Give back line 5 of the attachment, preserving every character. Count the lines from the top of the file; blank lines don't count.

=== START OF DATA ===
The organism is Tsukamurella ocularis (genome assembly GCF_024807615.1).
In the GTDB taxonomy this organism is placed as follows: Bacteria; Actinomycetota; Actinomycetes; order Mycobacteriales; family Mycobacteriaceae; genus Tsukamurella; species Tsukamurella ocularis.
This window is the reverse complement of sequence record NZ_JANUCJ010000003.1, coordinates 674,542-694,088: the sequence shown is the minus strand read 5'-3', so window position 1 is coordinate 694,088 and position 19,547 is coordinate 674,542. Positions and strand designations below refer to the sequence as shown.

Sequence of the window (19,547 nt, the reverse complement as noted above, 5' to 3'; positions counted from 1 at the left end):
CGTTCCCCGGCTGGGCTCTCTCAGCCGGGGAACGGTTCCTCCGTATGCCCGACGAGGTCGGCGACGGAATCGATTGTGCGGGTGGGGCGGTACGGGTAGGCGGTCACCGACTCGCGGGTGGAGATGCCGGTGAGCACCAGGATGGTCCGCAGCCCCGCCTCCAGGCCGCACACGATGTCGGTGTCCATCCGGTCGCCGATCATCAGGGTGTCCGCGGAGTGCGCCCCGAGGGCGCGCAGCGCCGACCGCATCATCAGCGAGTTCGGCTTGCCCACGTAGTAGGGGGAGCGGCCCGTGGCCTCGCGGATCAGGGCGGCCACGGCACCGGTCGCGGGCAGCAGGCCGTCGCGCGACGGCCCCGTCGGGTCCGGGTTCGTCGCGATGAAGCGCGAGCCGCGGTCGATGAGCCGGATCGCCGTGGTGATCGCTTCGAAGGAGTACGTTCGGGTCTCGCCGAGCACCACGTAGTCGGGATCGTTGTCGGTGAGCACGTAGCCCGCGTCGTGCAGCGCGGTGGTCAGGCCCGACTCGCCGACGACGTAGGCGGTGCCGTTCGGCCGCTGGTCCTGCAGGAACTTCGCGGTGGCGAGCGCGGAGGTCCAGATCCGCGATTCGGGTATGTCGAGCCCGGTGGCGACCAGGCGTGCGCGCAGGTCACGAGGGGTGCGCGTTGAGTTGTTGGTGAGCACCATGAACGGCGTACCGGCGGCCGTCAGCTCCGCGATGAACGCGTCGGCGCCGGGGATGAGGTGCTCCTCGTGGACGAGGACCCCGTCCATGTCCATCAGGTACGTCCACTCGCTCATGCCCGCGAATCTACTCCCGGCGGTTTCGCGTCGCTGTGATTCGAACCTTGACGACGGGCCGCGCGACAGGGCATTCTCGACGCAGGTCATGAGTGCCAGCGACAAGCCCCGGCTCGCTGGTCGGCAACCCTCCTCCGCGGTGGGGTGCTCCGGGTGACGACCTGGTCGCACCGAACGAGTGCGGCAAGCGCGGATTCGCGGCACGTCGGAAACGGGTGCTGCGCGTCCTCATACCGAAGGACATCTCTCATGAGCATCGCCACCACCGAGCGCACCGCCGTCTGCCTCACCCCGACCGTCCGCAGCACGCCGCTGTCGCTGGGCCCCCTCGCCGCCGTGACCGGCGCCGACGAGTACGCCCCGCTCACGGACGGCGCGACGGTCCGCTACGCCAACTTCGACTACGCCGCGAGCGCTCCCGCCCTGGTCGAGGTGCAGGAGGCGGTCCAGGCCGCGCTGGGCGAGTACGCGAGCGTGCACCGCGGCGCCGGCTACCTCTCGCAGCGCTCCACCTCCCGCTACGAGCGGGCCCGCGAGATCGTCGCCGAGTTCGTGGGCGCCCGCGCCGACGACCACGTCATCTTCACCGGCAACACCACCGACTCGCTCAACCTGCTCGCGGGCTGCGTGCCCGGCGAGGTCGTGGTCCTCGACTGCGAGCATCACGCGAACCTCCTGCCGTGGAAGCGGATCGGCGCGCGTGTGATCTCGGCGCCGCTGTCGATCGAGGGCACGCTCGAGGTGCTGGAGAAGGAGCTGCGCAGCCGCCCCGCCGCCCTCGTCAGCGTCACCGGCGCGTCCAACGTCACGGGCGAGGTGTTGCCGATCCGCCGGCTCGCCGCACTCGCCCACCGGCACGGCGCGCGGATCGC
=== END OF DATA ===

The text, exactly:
CGTTCCCCGGCTGGGCTCTCTCAGCCGGGGAACGGTTCCTCCGTATGCCCGACGAGGTCGGCGACGGAATCGATTGTGCGGGTGGGGCGGTACGGGTAGGCGGTCACCGACTCGCGGGTGGAGATGCCGGTGAGCACCAGGATGGTCCGCAGCCCCGCCTCCAGGCCGCACACGATGTCGGTGTCCATCCGGTCGCCGATCATCAGGGTGTCCGCGGAGTGCGCCCCGAGGGCGCGCAGCGCCGACCGCATCATCAGCGAGTTCGGCTTGCCCACGTAGTAGGGGGAGCGGCCCGTGGCCTCGCGGATCAGGGCGGCCACGGCACCGGTCGCGGGCAGCAGGCCGTCGCGCGACGGCCCCGTCGGGTCCGGGTTCGTCGCGATGAAGCGCGAGCCGCGGTCGATGAGCCGGATCGCCGTGGTGATCGCTTCGAAGGAGTACGTTCGGGTCTCGCCGAGCACCACGTAGTCGGGATCGTTGTCGGTGAGCACGTAGCCCGCGTCGTGCAGCGCGGTGGTCAGGCCCGACTCGCCGACGACGTAGGCGGTGCCGTTCGGCCGCTGGTCCTGCAGGAACTTCGCGGTGGCGAGCGCGGAGGTCCAGATCCGCGATTCGGGTATGTCGAGCCCGGTGGCGACCAGGCGTGCGCGCAGGTCACGAGGGGTGCGCGTTGAGTTGTTGGTGAGCACCATGAACGGCGTACCGGCGGCCGTCAGCTCCGCGATGAACGCGTCGGCGCCGGGGATGAGGTGCTCCTCGTGGACGAGGACCCCGTCCATGTCCATCAGGTACGTCCACTCGCTCATGCCCGCGAATCTACTCCCGGCGGTTTCGCGTCGCTGTGATTCGAACCTTGACGACGGGCCGCGCGACAGGGCATTCTCGACGCAGGTCATGAGTGCCAGCGACAAGCCCCGGCTCGCTGGTCGGCAACCCTCCTCCGCGGTGGGGTGCTCCGGGTGACGACCTGGTCGCACCGAACGAGTGCGGCAAGCGCGGATTCGCGGCACGTCGGAAACGGGTGCTGCGCGTCCTCATACCGAAGGACATCTCTCATGAGCATCGCCACCACCGAGCGCACCGCCGTCTGCCTCACCCCGACCGTCCGCAGCACGCCGCTGTCGCTGGGCCCCCTCGCCGCCGTGACCGGCGCCGACGAGTACGCCCCGCTCACGGACGGCGCGACGGTCCGCTACGCCAACTTCGACTACGCCGCGAGCGCTCCCGCCCTGGTCGAGGTGCAGGAGGCGGTCCAGGCCGCGCTGGGCGAGTACGCGAGCGTGCACCGCGGCGCCGGCTACCTCTCGCAGCGCTCCACCTCCCGCTACGAGCGGGCCCGCGAGATCGTCGCCGAGTTCGTGGGCGCCCGCGCCGACGACCACGTCATCTTCACCGGCAACACCACCGACTCGCTCAACCTGCTCGCGGGCTGCGTGCCCGGCGAGGTCGTGGTCCTCGACTGCGAGCATCACGCGAACCTCCTGCCGTGGAAGCGGATCGGCGCGCGTGTGATCTCGGCGCCGCTGTCGATCGAGGGCACGCTCGAGGTGCTGGAGAAGGAGCTGCGCAGCCGCCCCGCCGCCCTCGTCAGCGTCACCGGCGCGTCCAACGTCACGGGCGAGGTGTTGCCGATCCGCCGGCTCGCCGCACTCGCCCACCGGCACGGCGCGCGGATCGC